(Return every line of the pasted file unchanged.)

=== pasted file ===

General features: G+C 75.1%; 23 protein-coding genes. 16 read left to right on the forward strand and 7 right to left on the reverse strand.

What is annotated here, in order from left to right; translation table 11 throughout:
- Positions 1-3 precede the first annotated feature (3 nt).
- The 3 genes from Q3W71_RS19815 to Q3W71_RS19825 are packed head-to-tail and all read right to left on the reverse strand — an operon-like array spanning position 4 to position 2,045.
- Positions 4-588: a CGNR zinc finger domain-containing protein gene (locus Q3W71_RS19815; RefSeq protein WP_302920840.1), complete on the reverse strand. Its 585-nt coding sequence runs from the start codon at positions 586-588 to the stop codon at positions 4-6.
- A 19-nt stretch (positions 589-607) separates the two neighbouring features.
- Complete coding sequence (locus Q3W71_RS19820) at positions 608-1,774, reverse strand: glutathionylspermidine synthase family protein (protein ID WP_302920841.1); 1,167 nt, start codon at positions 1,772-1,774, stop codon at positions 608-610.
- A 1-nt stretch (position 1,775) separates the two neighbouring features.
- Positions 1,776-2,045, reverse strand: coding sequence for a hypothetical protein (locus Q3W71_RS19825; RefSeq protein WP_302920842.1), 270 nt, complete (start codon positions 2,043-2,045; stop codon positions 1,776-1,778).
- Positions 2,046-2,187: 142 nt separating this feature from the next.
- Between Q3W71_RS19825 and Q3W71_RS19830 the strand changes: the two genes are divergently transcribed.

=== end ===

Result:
General features: G+C 75.1%; 23 protein-coding genes. 16 read left to right on the forward strand and 7 right to left on the reverse strand.

What is annotated here, in order from left to right; translation table 11 throughout:
- Positions 1-3 precede the first annotated feature (3 nt).
- The 3 genes from Q3W71_RS19815 to Q3W71_RS19825 are packed head-to-tail and all read right to left on the reverse strand — an operon-like array spanning position 4 to position 2,045.
- Positions 4-588: a CGNR zinc finger domain-containing protein gene (locus Q3W71_RS19815; RefSeq protein WP_302920840.1), complete on the reverse strand. Its 585-nt coding sequence runs from the start codon at positions 586-588 to the stop codon at positions 4-6.
- A 19-nt stretch (positions 589-607) separates the two neighbouring features.
- Complete coding sequence (locus Q3W71_RS19820) at positions 608-1,774, reverse strand: glutathionylspermidine synthase family protein (protein ID WP_302920841.1); 1,167 nt, start codon at positions 1,772-1,774, stop codon at positions 608-610.
- A 1-nt stretch (position 1,775) separates the two neighbouring features.
- Positions 1,776-2,045, reverse strand: coding sequence for a hypothetical protein (locus Q3W71_RS19825; RefSeq protein WP_302920842.1), 270 nt, complete (start codon positions 2,043-2,045; stop codon positions 1,776-1,778).
- Positions 2,046-2,187: 142 nt separating this feature from the next.
- Between Q3W71_RS19825 and Q3W71_RS19830 the strand changes: the two genes are divergently transcribed.